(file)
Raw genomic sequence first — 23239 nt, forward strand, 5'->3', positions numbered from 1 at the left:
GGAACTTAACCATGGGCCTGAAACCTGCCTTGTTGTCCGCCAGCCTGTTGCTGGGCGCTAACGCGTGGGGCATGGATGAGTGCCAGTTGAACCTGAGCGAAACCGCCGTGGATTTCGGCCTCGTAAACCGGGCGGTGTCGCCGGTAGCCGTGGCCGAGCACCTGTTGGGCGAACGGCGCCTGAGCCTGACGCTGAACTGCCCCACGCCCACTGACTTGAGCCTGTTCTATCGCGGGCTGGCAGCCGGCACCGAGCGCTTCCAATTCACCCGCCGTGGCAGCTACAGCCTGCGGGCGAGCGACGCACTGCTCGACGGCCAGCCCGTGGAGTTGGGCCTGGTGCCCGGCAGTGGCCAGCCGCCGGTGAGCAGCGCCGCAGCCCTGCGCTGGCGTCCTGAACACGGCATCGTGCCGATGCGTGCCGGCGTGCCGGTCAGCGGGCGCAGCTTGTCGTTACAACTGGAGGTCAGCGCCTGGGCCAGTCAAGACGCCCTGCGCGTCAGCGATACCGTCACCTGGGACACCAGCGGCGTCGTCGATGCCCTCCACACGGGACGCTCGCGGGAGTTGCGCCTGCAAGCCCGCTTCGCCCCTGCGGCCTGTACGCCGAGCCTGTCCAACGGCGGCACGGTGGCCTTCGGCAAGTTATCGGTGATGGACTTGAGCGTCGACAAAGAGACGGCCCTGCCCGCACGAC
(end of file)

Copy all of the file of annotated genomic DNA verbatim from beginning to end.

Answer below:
Raw genomic sequence first — 23239 nt, forward strand, 5'->3', positions numbered from 1 at the left:
GGAACTTAACCATGGGCCTGAAACCTGCCTTGTTGTCCGCCAGCCTGTTGCTGGGCGCTAACGCGTGGGGCATGGATGAGTGCCAGTTGAACCTGAGCGAAACCGCCGTGGATTTCGGCCTCGTAAACCGGGCGGTGTCGCCGGTAGCCGTGGCCGAGCACCTGTTGGGCGAACGGCGCCTGAGCCTGACGCTGAACTGCCCCACGCCCACTGACTTGAGCCTGTTCTATCGCGGGCTGGCAGCCGGCACCGAGCGCTTCCAATTCACCCGCCGTGGCAGCTACAGCCTGCGGGCGAGCGACGCACTGCTCGACGGCCAGCCCGTGGAGTTGGGCCTGGTGCCCGGCAGTGGCCAGCCGCCGGTGAGCAGCGCCGCAGCCCTGCGCTGGCGTCCTGAACACGGCATCGTGCCGATGCGTGCCGGCGTGCCGGTCAGCGGGCGCAGCTTGTCGTTACAACTGGAGGTCAGCGCCTGGGCCAGTCAAGACGCCCTGCGCGTCAGCGATACCGTCACCTGGGACACCAGCGGCGTCGTCGATGCCCTCCACACGGGACGCTCGCGGGAGTTGCGCCTGCAAGCCCGCTTCGCCCCTGCGGCCTGTACGCCGAGCCTGTCCAACGGCGGCACGGTGGCCTTCGGCAAGTTATCGGTGATGGACTTGAGCGTCGACAAAGAGACGGCCCTGCCCGCACGAC